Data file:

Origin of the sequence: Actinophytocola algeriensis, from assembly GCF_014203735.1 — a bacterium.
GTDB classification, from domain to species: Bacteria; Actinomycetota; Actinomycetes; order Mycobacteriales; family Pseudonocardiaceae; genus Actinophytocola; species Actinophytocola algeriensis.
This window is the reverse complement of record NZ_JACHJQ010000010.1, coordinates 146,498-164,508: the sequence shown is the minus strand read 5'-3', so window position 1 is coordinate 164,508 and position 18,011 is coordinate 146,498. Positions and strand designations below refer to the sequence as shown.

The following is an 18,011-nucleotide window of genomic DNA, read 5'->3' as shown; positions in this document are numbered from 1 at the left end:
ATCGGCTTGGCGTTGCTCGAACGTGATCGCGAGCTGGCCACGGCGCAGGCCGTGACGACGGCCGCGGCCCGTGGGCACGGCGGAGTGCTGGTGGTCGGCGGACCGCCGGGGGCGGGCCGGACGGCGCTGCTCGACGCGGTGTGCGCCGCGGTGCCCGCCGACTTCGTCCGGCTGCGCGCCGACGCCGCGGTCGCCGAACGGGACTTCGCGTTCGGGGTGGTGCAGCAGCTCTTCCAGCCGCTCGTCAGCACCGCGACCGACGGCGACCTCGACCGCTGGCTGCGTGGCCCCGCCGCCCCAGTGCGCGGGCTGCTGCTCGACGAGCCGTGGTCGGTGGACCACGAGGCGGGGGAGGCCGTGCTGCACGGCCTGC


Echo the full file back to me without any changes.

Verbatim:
Origin of the sequence: Actinophytocola algeriensis, from assembly GCF_014203735.1 — a bacterium.
GTDB classification, from domain to species: Bacteria; Actinomycetota; Actinomycetes; order Mycobacteriales; family Pseudonocardiaceae; genus Actinophytocola; species Actinophytocola algeriensis.
This window is the reverse complement of record NZ_JACHJQ010000010.1, coordinates 146,498-164,508: the sequence shown is the minus strand read 5'-3', so window position 1 is coordinate 164,508 and position 18,011 is coordinate 146,498. Positions and strand designations below refer to the sequence as shown.

The following is an 18,011-nucleotide window of genomic DNA, read 5'->3' as shown; positions in this document are numbered from 1 at the left end:
ATCGGCTTGGCGTTGCTCGAACGTGATCGCGAGCTGGCCACGGCGCAGGCCGTGACGACGGCCGCGGCCCGTGGGCACGGCGGAGTGCTGGTGGTCGGCGGACCGCCGGGGGCGGGCCGGACGGCGCTGCTCGACGCGGTGTGCGCCGCGGTGCCCGCCGACTTCGTCCGGCTGCGCGCCGACGCCGCGGTCGCCGAACGGGACTTCGCGTTCGGGGTGGTGCAGCAGCTCTTCCAGCCGCTCGTCAGCACCGCGACCGACGGCGACCTCGACCGCTGGCTGCGTGGCCCCGCCGCCCCAGTGCGCGGGCTGCTGCTCGACGAGCCGTGGTCGGTGGACCACGAGGCGGGGGAGGCCGTGCTGCACGGCCTGC